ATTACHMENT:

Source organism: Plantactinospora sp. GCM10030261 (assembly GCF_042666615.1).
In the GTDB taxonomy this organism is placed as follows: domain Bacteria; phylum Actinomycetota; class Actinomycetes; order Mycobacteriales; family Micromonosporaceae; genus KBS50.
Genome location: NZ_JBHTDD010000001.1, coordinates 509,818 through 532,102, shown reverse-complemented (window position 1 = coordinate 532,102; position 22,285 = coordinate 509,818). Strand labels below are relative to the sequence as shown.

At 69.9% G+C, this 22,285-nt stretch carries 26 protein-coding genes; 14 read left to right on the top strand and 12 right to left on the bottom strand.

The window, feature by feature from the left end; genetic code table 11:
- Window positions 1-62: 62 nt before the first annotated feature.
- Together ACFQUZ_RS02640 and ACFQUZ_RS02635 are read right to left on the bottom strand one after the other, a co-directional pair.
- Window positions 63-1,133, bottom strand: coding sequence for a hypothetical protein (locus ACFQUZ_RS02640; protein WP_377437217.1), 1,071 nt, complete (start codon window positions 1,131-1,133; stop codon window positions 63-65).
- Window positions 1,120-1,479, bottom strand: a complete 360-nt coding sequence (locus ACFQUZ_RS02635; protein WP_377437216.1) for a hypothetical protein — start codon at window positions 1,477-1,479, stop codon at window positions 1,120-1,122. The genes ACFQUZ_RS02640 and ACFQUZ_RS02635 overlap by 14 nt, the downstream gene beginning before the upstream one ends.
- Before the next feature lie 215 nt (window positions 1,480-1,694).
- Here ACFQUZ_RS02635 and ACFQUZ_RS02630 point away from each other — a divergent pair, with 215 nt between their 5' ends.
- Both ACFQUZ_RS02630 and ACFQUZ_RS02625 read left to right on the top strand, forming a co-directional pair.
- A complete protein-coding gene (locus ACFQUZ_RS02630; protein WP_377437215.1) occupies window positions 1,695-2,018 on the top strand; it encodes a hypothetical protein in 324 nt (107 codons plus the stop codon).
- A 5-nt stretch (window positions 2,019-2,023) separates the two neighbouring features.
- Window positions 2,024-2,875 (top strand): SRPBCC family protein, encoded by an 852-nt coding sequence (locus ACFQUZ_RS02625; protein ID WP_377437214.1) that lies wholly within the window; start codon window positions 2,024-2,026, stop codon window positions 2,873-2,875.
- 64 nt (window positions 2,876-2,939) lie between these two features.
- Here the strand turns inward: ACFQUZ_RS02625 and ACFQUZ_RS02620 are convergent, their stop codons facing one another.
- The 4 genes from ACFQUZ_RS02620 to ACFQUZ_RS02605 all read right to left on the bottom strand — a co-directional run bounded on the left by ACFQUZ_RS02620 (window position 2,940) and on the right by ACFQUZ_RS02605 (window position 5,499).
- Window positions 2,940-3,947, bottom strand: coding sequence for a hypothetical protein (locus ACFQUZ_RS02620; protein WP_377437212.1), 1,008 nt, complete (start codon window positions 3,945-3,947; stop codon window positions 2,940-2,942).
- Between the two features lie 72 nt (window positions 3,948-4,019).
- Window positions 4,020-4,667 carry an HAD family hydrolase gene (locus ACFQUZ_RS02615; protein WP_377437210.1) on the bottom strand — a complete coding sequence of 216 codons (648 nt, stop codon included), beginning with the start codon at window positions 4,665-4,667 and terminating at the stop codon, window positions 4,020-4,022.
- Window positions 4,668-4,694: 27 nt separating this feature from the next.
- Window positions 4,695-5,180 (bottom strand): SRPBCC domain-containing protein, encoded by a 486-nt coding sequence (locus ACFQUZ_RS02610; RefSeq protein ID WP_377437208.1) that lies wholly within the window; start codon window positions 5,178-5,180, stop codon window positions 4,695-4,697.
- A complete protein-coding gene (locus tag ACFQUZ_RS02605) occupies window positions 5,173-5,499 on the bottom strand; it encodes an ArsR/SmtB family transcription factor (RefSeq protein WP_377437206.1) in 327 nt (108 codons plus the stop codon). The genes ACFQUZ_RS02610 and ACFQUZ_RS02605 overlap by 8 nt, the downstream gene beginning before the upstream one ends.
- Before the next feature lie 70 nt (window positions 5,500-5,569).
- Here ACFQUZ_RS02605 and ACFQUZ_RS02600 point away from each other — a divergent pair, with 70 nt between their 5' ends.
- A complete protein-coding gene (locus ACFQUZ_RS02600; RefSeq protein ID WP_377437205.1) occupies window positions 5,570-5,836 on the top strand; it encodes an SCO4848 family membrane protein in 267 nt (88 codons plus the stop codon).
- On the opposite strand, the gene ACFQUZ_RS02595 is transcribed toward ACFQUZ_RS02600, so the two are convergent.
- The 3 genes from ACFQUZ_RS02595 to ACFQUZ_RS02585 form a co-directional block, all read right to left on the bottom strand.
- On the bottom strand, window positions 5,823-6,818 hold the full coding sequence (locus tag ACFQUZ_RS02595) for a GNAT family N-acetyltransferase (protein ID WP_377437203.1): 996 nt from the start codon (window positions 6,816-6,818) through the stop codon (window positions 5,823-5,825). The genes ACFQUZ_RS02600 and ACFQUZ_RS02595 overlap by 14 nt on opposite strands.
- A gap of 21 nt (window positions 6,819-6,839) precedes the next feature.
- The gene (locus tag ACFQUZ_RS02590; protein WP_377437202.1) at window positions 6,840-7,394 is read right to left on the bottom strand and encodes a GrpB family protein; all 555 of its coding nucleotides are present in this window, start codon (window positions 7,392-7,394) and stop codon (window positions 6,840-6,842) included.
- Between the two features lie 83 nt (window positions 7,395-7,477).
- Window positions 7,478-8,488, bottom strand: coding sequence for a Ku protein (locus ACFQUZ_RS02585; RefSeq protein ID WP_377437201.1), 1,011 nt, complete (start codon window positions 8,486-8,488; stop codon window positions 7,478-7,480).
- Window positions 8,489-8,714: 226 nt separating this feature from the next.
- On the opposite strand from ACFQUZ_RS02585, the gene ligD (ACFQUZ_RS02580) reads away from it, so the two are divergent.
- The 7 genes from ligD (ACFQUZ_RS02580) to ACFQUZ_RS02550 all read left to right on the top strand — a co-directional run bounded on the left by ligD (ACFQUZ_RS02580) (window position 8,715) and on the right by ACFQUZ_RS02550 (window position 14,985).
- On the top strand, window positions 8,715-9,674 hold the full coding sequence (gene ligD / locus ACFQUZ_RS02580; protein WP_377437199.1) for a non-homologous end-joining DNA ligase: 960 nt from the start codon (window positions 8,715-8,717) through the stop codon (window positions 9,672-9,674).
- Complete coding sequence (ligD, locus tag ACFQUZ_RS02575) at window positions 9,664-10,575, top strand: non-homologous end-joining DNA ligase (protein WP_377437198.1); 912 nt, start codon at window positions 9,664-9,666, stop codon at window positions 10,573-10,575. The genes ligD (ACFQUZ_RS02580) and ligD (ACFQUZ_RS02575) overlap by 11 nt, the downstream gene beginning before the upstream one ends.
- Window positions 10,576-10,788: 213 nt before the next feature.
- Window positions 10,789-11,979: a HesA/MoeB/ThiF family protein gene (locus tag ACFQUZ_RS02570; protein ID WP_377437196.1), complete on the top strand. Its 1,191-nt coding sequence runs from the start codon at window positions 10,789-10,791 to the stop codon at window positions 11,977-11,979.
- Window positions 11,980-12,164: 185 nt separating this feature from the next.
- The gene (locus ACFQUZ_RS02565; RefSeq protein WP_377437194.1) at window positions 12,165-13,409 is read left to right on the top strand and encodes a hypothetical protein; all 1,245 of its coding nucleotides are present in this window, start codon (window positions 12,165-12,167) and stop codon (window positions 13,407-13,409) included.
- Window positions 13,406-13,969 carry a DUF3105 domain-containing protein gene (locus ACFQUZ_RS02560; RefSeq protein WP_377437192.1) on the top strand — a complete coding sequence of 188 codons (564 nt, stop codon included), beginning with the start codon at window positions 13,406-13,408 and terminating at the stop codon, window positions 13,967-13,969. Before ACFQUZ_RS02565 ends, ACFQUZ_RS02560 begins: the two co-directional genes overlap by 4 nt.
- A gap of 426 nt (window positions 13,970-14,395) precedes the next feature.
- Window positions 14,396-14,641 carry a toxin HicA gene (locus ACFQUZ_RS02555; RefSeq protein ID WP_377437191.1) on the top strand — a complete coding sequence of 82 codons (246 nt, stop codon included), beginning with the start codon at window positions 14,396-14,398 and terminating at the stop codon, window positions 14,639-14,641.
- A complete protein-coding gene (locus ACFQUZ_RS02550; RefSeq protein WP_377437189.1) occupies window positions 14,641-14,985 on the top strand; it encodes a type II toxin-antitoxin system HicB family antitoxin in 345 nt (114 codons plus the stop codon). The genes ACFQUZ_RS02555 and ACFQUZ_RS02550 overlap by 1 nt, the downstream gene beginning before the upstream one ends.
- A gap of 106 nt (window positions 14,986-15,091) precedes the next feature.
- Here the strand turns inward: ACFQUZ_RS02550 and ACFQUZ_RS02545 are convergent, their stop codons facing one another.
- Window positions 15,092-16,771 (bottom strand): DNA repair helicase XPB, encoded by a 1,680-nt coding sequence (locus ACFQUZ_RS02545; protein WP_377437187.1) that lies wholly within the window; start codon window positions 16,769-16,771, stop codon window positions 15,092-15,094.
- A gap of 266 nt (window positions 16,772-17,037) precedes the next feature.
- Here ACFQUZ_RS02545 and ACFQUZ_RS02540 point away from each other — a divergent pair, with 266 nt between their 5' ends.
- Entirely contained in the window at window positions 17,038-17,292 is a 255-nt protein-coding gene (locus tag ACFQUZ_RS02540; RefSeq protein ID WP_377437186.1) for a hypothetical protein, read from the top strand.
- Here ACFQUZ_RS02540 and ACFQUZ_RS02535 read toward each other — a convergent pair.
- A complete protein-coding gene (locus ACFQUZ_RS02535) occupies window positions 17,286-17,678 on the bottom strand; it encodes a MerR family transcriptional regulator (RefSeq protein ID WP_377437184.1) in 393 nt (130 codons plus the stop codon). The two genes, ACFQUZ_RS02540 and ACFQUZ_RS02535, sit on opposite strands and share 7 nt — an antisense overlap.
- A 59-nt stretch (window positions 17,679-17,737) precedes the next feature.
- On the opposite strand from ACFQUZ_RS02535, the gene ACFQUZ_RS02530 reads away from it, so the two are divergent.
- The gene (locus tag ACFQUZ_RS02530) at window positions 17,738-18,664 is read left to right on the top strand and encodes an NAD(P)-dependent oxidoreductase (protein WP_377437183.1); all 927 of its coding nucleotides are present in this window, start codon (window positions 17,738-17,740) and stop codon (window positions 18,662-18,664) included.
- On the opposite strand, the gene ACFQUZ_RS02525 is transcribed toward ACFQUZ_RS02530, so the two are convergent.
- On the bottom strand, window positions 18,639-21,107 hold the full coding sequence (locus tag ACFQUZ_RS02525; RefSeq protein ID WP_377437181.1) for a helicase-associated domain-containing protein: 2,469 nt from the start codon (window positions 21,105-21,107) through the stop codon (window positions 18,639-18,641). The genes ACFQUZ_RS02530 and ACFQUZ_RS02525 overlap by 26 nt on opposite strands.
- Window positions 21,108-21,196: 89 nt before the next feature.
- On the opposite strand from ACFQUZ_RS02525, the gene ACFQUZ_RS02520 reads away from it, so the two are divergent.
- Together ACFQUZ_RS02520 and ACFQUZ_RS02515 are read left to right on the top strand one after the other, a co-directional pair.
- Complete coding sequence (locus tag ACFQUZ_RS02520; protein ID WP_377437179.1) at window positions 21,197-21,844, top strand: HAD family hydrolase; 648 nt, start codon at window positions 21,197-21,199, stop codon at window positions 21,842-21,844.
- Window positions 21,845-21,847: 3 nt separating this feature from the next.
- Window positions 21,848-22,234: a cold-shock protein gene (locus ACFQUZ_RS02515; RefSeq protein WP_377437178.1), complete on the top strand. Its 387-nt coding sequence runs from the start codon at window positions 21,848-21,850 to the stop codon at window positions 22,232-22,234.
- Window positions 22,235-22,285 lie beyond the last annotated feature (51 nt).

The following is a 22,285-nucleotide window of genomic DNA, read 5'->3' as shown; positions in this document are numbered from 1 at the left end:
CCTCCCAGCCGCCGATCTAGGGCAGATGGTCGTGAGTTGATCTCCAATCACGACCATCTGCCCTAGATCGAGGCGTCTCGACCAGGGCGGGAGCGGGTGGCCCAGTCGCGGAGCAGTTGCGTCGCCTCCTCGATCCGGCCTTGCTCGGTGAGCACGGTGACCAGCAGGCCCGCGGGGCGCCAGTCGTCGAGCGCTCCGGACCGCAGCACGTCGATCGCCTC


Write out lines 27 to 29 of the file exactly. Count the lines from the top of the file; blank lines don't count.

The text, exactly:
- A complete protein-coding gene (locus ACFQUZ_RS02600; RefSeq protein ID WP_377437205.1) occupies window positions 5,570-5,836 on the top strand; it encodes an SCO4848 family membrane protein in 267 nt (88 codons plus the stop codon).
- On the opposite strand, the gene ACFQUZ_RS02595 is transcribed toward ACFQUZ_RS02600, so the two are convergent.
- The 3 genes from ACFQUZ_RS02595 to ACFQUZ_RS02585 form a co-directional block, all read right to left on the bottom strand.